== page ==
5. Role of the IMF. Despite many words and false dawns over recent years about the authorities' intention to seek an IMF programme, including three aborted attempts at securing one since 2014, the government has consistently failed to do enough to convince the Fund (and market participants) that they are serious – which essentially comes down to fiscal commitment and borrowing restraint, and which led the IMF to suspend programme discussions in Autumn 2017. Given the poor track record, we suspect bondholders would rather the IMF be part of the solution to impose external policy discipline and oversight (and the IMF in turn demand that bondholders are too). Whether the authorities will now submit to an IMF programme is still unclear in our view – one reading is that the authorities' hand has now been forced by the current global economic crisis and that maybe the IMF has suggested a debt restructuring would be a prior action to a new programme. Another potential hurdle (and trigger for this decision, now) could be the approaching presidential election, due August 2021, whereby the window for approval of an IMF programme will shorten as the election approaches – leave it much longer, and the opportunity may have gone for several months. That said, under the IMF/WB's Call for Action, the IMF may be (or may have to be) more pragmatic in its response to Zambia, when recent relations have been somewhat frosty. The IMF already assessed Zambia's public debt to be at high risk of debt distress, and called for a 2% primary surplus over the medium-term (commitment basis) in its adjustment scenario – see its 2019 Article IV from August 2019. The implied fiscal effort may now need to be greater given current circumstances, which may therefore require burden-sharing if it is not seen as feasible or desirable, although bondholders will argue they should not need to suffer a harsh treatment in response to what should hopefully prove to be a temporary shock (Covid-19) and to make up for the government's previous policy laxity. The government may also seek financing from the IMF's emergency facilities to help it fight the impact of Covid-19.
6. Domestic debt may be excluded. While the report mentions foreign debt, it is possible that either domestic debt is excluded or will be treated separately. Domestic public debt was about US$5.7bn equivalent at end-2019 according to MOF figures (about one-third of public debt).
7. What is total public debt? Figures from Zambia's ministry of finance put total public debt at cUS$16.9bn at end-2019 on our estimates (about 70.5% of GDP). However, it is higher according to IMF methodology. We estimate public debt was projected at about US$20.4bn in 2019 on IMF figures, according to the 2019 Article IV. The IMF includes arrears (about 9% of GDP) and external guarantees (4% of GDP), although the IMF figure may be an overestimate to the extent that new borrowing over the remainder of the calendar year was less than they had projected. The IMF projected public debt at 91.6% of GDP in 2019, with public external debt of 60% of GDP and public domestic debt of 32% of GDP. The fall in the kwacha this year (down 22% against the US dollar in Q1 according to Haver) would likely raise the debt/GDP burden even further, other things unchanged. Of course, this will have implications for any future DSA from the Fund.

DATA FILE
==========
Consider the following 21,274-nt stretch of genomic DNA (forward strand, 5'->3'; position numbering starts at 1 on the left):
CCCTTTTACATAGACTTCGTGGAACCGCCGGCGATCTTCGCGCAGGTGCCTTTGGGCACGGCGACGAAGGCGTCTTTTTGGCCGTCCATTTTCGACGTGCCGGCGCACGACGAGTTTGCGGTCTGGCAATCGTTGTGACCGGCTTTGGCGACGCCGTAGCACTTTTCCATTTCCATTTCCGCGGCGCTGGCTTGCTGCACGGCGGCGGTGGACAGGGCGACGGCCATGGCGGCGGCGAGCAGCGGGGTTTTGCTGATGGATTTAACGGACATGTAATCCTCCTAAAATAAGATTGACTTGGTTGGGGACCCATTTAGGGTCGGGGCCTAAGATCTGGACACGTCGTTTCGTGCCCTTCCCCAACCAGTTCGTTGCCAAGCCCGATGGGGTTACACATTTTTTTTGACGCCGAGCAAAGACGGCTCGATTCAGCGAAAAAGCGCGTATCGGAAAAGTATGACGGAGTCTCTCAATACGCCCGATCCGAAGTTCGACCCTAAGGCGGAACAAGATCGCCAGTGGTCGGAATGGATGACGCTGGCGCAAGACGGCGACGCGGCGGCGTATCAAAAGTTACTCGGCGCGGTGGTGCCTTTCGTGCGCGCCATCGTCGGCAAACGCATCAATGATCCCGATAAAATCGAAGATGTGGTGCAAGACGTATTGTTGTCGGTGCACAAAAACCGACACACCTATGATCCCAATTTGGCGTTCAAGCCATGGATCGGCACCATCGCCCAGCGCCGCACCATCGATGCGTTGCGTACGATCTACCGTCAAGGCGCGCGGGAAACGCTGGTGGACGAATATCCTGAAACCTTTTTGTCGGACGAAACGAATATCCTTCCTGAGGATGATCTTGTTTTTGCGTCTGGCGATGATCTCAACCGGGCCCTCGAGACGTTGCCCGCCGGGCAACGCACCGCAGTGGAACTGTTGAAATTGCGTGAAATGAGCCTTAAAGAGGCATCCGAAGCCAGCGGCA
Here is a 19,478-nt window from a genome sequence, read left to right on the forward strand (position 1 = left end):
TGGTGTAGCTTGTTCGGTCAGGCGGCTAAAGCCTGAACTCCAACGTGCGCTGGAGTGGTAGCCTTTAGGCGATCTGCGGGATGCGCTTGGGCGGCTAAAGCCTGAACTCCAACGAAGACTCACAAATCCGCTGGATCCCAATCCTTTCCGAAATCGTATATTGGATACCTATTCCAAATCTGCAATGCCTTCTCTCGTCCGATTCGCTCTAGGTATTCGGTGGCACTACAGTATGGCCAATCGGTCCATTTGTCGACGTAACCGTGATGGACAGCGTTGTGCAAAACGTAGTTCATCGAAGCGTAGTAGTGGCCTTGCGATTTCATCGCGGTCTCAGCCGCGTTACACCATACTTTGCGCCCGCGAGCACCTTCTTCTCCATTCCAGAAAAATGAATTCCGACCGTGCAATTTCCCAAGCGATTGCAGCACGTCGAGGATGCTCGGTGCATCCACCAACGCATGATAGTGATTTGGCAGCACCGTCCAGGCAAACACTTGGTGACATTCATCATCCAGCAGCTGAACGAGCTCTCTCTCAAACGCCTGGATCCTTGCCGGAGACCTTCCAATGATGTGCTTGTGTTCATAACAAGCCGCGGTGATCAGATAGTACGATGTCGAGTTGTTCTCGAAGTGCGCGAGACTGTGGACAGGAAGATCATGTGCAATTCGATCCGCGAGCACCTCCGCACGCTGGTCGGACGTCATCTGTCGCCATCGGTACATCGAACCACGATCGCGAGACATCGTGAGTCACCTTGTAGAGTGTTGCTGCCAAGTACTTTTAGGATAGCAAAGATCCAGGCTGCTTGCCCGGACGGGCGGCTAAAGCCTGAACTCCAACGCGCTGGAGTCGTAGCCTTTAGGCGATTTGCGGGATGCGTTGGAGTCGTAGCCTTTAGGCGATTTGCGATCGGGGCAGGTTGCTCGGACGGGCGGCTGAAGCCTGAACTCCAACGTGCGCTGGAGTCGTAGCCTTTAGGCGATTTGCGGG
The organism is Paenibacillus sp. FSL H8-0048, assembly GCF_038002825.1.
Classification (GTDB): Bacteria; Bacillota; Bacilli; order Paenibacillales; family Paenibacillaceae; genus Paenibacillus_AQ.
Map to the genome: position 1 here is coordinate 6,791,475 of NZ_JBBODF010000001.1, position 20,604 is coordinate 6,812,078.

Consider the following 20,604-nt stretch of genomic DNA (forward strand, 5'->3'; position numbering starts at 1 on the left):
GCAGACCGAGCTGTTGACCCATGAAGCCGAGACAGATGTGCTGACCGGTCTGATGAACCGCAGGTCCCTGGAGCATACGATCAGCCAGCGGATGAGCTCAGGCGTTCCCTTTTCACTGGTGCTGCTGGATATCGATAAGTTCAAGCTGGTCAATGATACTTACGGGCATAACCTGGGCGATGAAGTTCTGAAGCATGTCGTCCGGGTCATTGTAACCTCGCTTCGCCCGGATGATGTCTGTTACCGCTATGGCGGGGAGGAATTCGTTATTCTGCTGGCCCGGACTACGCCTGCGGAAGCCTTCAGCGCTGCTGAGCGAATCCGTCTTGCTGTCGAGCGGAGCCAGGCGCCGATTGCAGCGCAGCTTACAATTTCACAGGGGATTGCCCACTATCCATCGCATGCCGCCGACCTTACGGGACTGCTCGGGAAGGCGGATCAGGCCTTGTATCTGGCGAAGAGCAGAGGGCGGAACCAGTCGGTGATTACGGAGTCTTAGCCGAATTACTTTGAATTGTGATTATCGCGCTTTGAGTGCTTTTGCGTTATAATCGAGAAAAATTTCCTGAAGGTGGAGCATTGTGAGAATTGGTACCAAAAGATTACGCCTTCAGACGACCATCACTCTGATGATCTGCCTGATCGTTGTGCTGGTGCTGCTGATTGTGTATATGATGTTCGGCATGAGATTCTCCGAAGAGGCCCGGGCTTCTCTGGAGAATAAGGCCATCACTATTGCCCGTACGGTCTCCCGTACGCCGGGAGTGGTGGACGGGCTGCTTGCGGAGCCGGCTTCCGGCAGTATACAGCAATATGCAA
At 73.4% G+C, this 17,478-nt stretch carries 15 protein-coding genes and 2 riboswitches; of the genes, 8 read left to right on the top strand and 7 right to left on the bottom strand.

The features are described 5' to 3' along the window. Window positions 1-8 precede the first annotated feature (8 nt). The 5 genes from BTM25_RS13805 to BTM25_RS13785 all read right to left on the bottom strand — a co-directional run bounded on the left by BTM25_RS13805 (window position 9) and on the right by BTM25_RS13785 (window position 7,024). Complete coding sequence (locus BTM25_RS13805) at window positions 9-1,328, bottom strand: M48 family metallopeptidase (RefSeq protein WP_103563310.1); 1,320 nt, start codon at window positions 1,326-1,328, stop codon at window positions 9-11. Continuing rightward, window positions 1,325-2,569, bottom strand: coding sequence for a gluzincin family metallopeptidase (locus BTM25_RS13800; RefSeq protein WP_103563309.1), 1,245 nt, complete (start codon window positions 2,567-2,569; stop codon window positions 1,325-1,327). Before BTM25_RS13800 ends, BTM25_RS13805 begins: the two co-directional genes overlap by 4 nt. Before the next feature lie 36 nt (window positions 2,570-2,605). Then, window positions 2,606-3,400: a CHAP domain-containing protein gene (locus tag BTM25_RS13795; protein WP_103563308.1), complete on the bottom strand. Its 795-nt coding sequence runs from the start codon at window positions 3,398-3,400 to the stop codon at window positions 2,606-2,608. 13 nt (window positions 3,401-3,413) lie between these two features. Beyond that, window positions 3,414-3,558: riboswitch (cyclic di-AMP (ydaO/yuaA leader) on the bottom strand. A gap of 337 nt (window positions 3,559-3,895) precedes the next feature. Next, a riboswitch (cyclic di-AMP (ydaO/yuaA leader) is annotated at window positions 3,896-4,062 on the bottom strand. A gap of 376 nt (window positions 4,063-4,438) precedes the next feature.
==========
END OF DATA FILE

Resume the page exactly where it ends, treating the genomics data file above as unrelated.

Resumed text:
8. Timing. The report states that banks have been asked for proposals, which suggests the process is very much at an early stage. A US$42.5mn coupon on the 2024s is due on 20 April. It remains to be seen if the authorities will pay it. After this, there is a bit of space until July.
Implications for bondholders
It is too early to say for sure what this means for bondholders. One important question will be whether Zambia's situation is seen as a liquidity problem rather than a solvency one; that is, some short-term easing in the debt service burden along with stronger policies will provide time to restore macrostability without the need for debt reduction. That was certainly the view from many bondholders before Covid-19. Indeed, stronger policies, an IMF programme, and a bilateral restructuring agreement with China may have obviated the need for any kind of bond treatment at all, or at least, if one was necessary, only a mild one.
We think the former liquidity diagnosis is still appropriate, but arguments may be had either way. Debt service on bonds (interest of US$237mn and a looming US$1bn maturity which has little prospect of being refinanced at reasonable rates) is heavy relative to reserves (official reserves of only US$1.3bn, and an adverse outlook for export earnings, especially copper prices, which might pressure the balance of payments and suggest limited chances to allow reserve accumulation). But stronger fiscal policies (cutting expenditure, including capex as well as current spending and transfers, and widening the revenue base, while exerting greater control over borrowing and improving public financial management) should also put debt on a more sustainable trajectory. And while public debt/GDP is high, at 90% (on IMF figures), that doesn't necessarily imply debt is unsustainable under stronger fiscal policies which also support confidence in the currency. That said, an argument could still be made that the weak medium-term growth outlook (with real GDP growth of around 3% as per the IMF's adjustment scenario, rather than the high average growth rate seen historically; over 7% in the ten years to 2014) may still imply an unrealistic fiscal effort to stabilise the public debt ratio at these high levels, let alone reduce it.